The start-ups will also get technology backing of firms such as Cisco, which would support the founders with its own team. Globally acclaimed universities such as Purdue University of the US and the Netherlands Wageningen University will strengthen offering engineering and other solutions such as cutting down use of fertilisers and pesticides.

“Technology is another element of support for the start-ups,” Srinivasan added.

Scheme for marginal farmers

The/Nudge Foundation has launched Centre for Rural Development (CRD) that has begun work in Jharkhand with the objective to reduce poverty and tackle other issues such as healthcare arising out of it among marginal and small farmers, who are the most vulnerable in the society.

The foundation is following the approach that won Abhijeet Banerjee and Esther Duflo the Nobel Prize for Economics in 2019.

“This is based on a three-pronged approach — providing food security, skills development and asset of production to farmers. The asset of production is by helping farmers take on poultry or head of cattle or goats,” the foundation CEO said.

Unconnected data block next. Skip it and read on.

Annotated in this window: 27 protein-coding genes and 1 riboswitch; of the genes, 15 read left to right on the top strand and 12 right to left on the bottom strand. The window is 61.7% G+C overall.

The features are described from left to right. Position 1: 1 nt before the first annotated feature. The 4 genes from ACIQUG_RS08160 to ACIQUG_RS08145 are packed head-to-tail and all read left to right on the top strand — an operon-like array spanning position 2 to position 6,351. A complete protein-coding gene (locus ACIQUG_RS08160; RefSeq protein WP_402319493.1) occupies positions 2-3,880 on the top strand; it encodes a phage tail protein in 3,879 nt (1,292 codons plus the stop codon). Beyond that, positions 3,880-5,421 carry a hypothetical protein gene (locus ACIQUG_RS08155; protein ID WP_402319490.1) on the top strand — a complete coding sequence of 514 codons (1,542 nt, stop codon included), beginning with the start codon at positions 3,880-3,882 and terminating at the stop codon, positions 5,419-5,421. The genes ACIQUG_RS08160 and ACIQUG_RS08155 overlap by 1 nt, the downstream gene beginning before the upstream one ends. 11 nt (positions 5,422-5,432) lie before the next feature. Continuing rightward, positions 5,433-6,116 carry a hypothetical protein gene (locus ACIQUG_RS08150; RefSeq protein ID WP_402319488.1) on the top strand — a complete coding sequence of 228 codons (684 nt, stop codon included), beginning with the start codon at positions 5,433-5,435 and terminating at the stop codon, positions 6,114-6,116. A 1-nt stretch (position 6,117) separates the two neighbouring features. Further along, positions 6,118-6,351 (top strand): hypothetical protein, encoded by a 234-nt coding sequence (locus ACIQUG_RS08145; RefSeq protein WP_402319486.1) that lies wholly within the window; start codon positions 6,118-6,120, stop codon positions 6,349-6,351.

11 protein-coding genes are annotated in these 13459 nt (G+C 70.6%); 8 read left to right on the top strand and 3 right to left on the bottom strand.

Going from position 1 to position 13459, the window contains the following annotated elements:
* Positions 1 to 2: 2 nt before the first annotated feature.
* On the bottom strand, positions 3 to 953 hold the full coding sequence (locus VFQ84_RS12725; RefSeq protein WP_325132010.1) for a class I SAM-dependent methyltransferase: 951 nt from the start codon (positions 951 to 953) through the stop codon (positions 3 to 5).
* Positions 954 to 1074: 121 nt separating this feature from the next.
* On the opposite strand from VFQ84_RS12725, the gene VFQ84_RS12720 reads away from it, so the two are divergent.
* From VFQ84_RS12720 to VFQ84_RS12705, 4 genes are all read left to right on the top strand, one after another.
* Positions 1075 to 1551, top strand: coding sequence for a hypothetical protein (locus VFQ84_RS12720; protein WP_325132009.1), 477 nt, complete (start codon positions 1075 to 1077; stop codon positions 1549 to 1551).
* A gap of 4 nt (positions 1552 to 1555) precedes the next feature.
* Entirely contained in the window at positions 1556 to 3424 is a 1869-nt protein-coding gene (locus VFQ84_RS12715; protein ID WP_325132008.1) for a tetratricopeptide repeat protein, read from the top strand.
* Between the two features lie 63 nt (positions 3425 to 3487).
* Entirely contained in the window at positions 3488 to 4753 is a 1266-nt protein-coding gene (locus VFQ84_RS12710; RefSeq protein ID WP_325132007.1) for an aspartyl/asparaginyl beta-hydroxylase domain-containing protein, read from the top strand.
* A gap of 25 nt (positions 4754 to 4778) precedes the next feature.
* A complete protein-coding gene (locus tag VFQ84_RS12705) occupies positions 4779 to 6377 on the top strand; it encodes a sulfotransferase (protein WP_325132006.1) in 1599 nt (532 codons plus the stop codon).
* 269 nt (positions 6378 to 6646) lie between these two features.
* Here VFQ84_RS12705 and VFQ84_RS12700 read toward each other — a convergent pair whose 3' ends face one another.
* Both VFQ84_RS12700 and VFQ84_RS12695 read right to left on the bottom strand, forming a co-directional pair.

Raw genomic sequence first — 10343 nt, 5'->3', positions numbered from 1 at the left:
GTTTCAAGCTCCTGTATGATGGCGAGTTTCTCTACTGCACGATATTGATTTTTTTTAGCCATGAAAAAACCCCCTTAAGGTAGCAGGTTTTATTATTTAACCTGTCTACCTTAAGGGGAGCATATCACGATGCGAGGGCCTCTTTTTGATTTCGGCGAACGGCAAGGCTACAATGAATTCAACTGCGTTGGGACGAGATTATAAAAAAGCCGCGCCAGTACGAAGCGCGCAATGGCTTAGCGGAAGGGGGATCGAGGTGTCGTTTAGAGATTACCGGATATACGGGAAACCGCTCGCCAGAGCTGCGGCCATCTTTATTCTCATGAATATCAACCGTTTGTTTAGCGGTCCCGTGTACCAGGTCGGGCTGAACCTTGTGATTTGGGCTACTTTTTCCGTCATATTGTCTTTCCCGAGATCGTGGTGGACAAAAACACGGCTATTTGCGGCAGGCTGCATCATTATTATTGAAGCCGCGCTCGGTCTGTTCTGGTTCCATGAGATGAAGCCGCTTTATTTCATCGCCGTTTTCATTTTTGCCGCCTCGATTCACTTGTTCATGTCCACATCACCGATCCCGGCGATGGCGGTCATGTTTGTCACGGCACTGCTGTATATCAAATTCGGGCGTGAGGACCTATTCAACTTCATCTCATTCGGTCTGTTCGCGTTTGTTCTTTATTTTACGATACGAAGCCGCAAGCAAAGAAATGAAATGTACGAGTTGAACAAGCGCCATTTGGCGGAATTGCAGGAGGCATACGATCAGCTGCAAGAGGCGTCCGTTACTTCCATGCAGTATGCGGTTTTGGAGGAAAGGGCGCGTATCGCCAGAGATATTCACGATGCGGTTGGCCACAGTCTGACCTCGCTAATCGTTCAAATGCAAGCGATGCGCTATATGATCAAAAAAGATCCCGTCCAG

The programme, covering the “ultra-poverty’ segment in 80 villages of Jharkhand, has been in the works for nearly three years and yielded good results.

Families involved in this earn less than ₹20,000 a year and belong to the “particularly vulnerable tribal group”. So far, 1200-plus households and over 5,000 individuals have benefited from this CRD initiative.

It has been mostly women in generating sustainable livelihood through livestock rearing and small-scale farming.

The scheme is all set to be extended to seven districts of Uttar Pradesh and scaled further in the next five years with the government partnering it. The/Nudge Foundation is targeting to bring 2.5 lakh households under this programme.

The foundation will also be investing in and implementing agriculture support for small and marginal farmers to solve issues such as producing surplus crops, cultivating higher value crops, dealing with weather and soil fluctuations, improving farm inputs, achieving right pricing and market linkages. It would help improve their income.

“With Covid pandemic resulting in reverse migration, aspiring youth need more options. We will be soon announcing a very ambitious, large programme in Uttar Pradesh soon,” Srinivasan added.

Published on April 15, 2021